Chapter 3: A Century of Stock Market History
In chapter 3 of the intelligent investor, the author displays the 100 year stock market movement. Thus, this behaviour of the stock market for over a century helps the investor to understand how the prices of a stock behave over a long duration.
In addition, referring chapter 3 of intelligent investor, a reader will get a clear understanding on how the stock market cycles work as a whole.
These historical data can help an investor to gauge the next hundred years of the stock market performance.
Understanding past stock prices, earnings, and the volatility that one must be willing to take into account while formulating an investment strategy is covered in Chapter 3 of Intelligent Investor.
The investor’s portfolio of common stocks will represent a small cross section of that immense and formidable institute known as the stock market.
In brief, the author tries to showcase the major fluctuations in the price levels and and varying relationship between stock price as a whole and their earnings and dividends.
The statistics of the historical data does help us in providing an edge in better decision making for stock market investments, mitigating risk and understanding the markets in general.
The author wants to show the charts index movements with 2 objectives in mind:
- To show the general manner in which the stocks have made their underlying advances through the many cycles.
- To view the picture of the successive 10 year average, not only of the stock prices but also their earnings and dividends, to bring a varying relationship between them.
The Long Term History of Stock Market
The author states that the best way of understanding the historical behaviour of stock market is by studying the two charts:
- Low and high of 100 year stock market history
- Performance of stock market vs earnings and dividends
Low and High of 100 Year Stock Market History
The numbers and the factual data have been explained using bullet points and summary tables in this blog for the ease of understanding of the readers.
There were 19 bear market and bull market cycles over the period of 100 years.
The author brings forward the DJIA (Dow Jones Industrial Average) index for the period from 1897 to 1971. Therefore, the author uses historical data in terms of numbers to make the readers understand how the stock market actually works.
|Stock Market Observation
|1900 – 1924
|During this period, the average returns from the stock market was just 3%. It was a beginning of a bull run.
|1929 – 1949
|The expected bull run turned out to be a market collapse with average return of 1.5%.
|1949 – 1968
|Rapid recovery with average returns escalating up to 11%.
|1969 – 1970
|Subsequent decline in the markets with an average return of 9%.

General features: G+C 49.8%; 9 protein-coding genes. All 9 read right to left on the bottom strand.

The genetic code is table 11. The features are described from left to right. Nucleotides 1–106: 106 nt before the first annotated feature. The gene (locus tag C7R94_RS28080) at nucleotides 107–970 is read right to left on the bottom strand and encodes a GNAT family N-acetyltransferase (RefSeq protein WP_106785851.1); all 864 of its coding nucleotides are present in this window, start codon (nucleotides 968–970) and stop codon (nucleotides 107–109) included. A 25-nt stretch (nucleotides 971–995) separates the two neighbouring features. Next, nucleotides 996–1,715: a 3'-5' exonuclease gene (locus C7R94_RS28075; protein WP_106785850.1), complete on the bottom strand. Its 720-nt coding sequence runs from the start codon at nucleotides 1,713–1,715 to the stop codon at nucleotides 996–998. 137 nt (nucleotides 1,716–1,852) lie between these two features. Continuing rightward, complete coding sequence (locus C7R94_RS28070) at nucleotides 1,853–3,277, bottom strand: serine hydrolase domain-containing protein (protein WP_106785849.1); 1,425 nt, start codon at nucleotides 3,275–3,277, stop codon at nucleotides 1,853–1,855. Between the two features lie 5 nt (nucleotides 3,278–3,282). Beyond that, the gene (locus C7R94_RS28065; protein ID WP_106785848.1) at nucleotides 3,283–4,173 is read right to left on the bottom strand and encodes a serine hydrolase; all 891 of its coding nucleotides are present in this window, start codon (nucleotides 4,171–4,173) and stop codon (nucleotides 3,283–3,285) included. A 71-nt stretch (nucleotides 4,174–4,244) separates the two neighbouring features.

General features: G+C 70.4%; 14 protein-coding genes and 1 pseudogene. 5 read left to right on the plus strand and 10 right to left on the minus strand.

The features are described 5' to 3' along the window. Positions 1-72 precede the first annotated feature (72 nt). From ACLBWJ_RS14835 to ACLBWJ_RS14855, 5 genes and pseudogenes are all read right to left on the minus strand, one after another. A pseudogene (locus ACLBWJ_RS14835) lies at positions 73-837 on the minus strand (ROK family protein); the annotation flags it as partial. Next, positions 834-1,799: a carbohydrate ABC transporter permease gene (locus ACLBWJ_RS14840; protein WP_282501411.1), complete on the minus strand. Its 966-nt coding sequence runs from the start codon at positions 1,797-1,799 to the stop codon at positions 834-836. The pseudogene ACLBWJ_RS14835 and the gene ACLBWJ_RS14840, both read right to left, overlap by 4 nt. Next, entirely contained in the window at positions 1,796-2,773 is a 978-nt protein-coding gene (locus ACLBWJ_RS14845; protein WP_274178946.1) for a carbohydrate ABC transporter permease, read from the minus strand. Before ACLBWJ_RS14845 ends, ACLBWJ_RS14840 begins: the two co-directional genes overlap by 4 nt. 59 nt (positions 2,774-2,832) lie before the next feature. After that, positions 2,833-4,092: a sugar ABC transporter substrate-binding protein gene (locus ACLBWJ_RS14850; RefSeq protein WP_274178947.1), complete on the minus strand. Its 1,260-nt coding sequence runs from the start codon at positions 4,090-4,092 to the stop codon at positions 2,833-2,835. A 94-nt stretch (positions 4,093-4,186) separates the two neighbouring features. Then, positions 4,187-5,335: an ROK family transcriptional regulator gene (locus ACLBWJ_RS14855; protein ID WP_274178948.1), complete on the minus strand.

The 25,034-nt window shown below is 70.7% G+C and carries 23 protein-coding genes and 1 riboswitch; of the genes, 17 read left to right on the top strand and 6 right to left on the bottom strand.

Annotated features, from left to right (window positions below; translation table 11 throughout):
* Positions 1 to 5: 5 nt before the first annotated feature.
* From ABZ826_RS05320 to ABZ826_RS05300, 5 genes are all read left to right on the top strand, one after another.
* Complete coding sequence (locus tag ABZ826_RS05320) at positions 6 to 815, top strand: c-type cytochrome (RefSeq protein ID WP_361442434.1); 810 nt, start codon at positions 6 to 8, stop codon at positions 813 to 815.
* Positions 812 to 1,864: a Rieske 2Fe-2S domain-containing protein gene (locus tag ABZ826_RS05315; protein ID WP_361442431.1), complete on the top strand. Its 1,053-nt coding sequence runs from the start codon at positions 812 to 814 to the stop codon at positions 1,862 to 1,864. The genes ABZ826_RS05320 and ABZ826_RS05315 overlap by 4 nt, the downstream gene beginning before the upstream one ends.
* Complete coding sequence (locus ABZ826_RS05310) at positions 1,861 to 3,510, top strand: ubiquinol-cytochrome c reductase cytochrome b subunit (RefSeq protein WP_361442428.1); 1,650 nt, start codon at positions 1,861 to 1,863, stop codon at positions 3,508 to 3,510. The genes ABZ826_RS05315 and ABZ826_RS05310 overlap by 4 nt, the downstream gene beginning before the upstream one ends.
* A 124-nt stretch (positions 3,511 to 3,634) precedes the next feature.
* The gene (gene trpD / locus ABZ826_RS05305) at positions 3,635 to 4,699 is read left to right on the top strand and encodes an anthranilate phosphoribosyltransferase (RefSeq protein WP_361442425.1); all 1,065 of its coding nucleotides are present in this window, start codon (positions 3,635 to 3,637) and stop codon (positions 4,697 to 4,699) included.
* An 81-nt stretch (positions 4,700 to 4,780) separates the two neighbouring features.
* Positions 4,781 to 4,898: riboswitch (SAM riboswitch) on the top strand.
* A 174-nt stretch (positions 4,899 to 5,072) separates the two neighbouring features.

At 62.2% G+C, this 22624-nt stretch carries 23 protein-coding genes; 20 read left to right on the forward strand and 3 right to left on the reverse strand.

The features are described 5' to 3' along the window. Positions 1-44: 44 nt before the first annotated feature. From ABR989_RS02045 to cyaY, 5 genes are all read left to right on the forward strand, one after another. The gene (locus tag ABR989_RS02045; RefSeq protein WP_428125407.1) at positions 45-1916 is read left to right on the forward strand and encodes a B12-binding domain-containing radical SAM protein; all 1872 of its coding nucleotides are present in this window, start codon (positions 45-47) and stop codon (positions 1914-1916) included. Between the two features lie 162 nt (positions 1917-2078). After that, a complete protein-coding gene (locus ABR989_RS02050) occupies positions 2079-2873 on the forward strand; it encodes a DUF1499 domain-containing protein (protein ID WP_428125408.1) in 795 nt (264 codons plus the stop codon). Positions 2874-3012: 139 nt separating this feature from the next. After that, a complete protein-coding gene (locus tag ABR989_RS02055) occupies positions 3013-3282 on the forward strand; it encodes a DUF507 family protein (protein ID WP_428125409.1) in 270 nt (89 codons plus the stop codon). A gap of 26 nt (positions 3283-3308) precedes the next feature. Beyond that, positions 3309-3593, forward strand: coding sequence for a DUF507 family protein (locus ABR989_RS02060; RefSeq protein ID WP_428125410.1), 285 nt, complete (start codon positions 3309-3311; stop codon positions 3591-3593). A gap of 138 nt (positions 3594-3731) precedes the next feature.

- The gains from the dividend is not factored. An additional 3% dividend was gained during the bull run.
- In the year 1964, market documented returns of about 14%.
Performance of Stock Market vs Earnings and Dividends
Do you think the price movement of the stock replicate the earnings and dividend of the company?
In order to showcase the relationship between the price movement of the stock and its earnings, the author showcased us the Table 3.2 in his book “The Intelligent Investor”.
The author shows the study of 10 decades of stock market performance as shown in the table.
Also, the author highlights that, only for 2 decades there were decrease in earnings and in no decade after 1900 had shown decrease in dividends.
|P/E Ratio of S&P 500 Index
Despite the earning being positive for most of the decades, the Price to Earning (P/E) Ratio and the Stock Price kept fluctuating.
From the above case study, it is evident that, the price of the stock does not directly resonate with the performance and earning of the company, but are driven by psychology of investors.
The idea of stock market cycles was then introduced by Graham, who points out that the market frequently experiences alternating episodes of optimism and pessimism.
In conclusion to the book, Graham’s central claim is that the intelligent investor must never predict the future solely by extrapolating the past.
The author believes that the S&P 500 and DJIA are overly risky and that investors should protect their money by including safer alternatives to stocks in at least half of their portfolios.
He claims that overvaluation of equities is a result of speculative excesses and irrational investor behaviour during periods of extreme optimism.
On the other hand, times of pessimism lead to undervaluation, which presents opportunity for wise investors to identify deals.
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